When it was fashionable to decry Cranmer’s liturgical rhetoric as overblown and repetitive, people often held up as typical the echoing sequences of which he and his colleagues were so fond. ‘A full, perfect and sufficient sacrifice, oblation and satisfaction; ‘Have mercy upon us, miserable offenders; Spare thou them which confess their faults; Restore thou them that are penitent’; ‘succour, help and comfort all that are in danger, necessity and tribulation’; direct, sanctify and govern’; and of course, ‘earth to earth, ashes to ashes, dust to dust’.  The liturgical puritan may well ask why it is not possible to say something once and for all, instead of circling back over what has been said, re-treading the ground. And in the same vein, many will remember the arguments of those who complained of the Communion Order in the Book of Common Prayer that it never allowed you to move forward from penitence to confidence and thanksgiving: you were constantly being recalled to your sinful state, even after you had been repeatedly assured of God’s abundant mercies.

Whether we have quite outgrown this reaction, I’m not sure. But we have at least begun to see that liturgy is not a matter of writing in straight lines.  As the late Helen Gardner of this university long ago remarked, liturgy is epic as well as drama; its movement is not inexorably towards a single, all-determining climax, but also -precisely – a circling back, a recognition of things not yet said or finished with, a story with all kinds of hidden rhythms pulling in diverse directions.  And a liturgical language like Cranmer’s hovers over meanings like a bird that never quite nests for good and all – or, to sharpen the image, like a bird of prey that never stoops for a kill.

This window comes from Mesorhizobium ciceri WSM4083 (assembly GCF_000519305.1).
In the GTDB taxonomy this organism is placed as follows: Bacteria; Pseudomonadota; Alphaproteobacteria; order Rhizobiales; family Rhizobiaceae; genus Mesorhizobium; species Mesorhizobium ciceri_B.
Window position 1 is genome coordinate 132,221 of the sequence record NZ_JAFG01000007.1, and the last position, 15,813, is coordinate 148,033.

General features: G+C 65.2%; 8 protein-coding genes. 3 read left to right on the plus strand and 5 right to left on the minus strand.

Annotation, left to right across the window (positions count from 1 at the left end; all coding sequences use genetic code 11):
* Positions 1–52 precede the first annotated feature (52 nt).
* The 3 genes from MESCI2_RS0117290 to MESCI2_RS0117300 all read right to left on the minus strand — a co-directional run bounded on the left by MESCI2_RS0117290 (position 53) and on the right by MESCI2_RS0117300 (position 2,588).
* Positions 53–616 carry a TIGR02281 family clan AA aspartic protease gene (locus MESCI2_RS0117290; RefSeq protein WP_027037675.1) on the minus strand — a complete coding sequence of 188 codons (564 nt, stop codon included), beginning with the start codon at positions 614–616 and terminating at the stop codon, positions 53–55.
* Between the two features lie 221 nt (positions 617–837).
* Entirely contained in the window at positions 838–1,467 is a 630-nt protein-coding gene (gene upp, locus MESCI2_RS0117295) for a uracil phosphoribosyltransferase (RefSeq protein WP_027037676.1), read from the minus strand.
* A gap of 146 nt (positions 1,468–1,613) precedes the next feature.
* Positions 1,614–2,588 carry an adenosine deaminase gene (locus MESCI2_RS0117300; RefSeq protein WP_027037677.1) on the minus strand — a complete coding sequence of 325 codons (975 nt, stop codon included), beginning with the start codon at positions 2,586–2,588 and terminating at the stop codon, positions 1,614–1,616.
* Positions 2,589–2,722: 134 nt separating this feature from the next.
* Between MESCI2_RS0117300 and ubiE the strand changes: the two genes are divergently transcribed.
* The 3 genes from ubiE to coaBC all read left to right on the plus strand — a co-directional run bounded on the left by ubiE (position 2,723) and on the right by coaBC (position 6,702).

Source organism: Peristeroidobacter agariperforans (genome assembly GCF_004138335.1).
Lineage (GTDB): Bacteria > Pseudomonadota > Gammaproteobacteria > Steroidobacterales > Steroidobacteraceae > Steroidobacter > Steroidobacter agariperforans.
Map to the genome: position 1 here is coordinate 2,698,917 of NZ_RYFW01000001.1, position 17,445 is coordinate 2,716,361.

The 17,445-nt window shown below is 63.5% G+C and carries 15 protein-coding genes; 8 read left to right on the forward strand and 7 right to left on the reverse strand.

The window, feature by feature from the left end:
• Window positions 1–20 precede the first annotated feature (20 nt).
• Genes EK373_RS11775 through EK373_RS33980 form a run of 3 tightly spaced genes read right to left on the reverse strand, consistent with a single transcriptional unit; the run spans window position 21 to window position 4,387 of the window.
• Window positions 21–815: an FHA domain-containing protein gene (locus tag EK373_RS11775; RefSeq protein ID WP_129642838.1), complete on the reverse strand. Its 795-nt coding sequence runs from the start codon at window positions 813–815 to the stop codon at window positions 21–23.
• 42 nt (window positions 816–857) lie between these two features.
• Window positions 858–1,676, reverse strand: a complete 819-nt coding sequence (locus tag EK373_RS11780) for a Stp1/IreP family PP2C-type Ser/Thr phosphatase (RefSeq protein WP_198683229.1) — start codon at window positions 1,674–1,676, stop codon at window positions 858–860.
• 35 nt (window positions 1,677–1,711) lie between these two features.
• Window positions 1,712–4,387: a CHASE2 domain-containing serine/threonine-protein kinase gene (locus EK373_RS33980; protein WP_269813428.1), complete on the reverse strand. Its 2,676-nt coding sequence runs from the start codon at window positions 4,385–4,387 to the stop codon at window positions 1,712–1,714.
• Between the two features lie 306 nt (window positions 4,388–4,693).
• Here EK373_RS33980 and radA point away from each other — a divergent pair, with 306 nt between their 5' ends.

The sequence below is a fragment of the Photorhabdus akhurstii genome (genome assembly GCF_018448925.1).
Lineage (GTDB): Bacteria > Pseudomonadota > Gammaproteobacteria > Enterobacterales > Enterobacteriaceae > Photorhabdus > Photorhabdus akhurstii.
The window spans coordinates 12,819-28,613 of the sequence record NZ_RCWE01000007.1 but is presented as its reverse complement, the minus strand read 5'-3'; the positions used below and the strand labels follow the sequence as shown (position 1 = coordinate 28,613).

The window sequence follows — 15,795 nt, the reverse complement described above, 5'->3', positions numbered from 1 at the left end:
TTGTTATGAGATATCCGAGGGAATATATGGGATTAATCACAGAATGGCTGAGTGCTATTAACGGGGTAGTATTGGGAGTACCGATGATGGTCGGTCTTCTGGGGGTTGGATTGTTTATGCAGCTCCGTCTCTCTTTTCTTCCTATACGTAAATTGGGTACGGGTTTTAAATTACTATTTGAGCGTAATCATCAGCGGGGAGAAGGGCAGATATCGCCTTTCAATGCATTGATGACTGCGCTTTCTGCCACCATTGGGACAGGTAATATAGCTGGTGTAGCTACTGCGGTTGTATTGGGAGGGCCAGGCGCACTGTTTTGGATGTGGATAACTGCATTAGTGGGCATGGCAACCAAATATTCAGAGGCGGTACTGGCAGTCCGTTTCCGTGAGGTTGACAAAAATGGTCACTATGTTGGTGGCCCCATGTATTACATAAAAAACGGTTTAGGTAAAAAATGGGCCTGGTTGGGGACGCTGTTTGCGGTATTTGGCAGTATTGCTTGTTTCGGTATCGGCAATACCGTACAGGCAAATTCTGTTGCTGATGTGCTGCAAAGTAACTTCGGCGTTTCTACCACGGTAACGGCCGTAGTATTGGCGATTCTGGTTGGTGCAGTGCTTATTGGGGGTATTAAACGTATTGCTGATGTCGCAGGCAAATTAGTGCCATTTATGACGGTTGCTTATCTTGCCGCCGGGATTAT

The word of God is not bound. God speaks, and the world is made; God speaks and the world is remade by the Word Incarnate. And our human speaking struggles to keep up. We need, not human words that will decisively capture what the Word of God has done and is doing, but words that will show us how much time we have to take in fathoming this reality, helping us turn and move and see, from what may be infinitesimally different perspectives, the patterns of light and shadow in a world where the Word’s light has been made manifest. It is no accident that the Gospel which most unequivocally identifies Jesus as the Word made flesh is the Gospel most characterised by this same circling, hovering, recapitulatory style, as if nothing in human language could ever be a ‘last’ word.  ‘The world itself could not contain the books that should be written’ says the Fourth Evangelist, resigning himself to finishing a Gospel that is in fact never finishable in human terms.

Poets often reinvent their language, the ‘register’ of their voice.  Shakespeare’s last plays show him at the edge of his imagination, speaking, through Prospero, of the dissolution of all his words, the death of his magic; Yeats painfully recreates his poetic voice, to present it ‘naked’, as he said; Eliot, in a famous passage of the Quartets, follows a sophisticated, intensely disciplined lyrical passage with the brutal, ‘that was a way of putting it’.  In their different ways, all remind us that language is inescapably something reflecting on

itself, ‘talking through’ its own achievements and failures, giving itself new agendas with every word. And most of all when we try to talk of God, we are called upon to talk with awareness and with repentance.  ‘That was a way of putting it’; we have not yet said what there is to say, and we never shall, yet we have to go on, lest we delude ourselves into thinking we have made an end.